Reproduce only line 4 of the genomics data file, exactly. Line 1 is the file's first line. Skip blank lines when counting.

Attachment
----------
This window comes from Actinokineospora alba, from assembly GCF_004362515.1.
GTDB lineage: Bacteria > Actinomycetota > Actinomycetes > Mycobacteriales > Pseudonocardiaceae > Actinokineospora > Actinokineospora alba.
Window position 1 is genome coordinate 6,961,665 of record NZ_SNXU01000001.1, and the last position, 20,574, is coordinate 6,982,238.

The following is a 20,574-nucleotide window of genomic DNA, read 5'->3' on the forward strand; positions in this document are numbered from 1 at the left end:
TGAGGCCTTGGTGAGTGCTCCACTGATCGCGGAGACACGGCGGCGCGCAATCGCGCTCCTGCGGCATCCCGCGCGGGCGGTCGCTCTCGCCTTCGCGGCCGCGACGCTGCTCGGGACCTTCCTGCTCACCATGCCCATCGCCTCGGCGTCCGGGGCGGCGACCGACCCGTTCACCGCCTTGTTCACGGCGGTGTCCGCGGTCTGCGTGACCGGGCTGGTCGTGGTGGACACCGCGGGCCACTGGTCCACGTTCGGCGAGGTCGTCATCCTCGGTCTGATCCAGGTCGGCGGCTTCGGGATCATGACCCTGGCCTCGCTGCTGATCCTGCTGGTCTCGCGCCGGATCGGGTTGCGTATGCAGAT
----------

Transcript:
The following is a 20,574-nucleotide window of genomic DNA, read 5'->3' on the forward strand; positions in this document are numbered from 1 at the left end: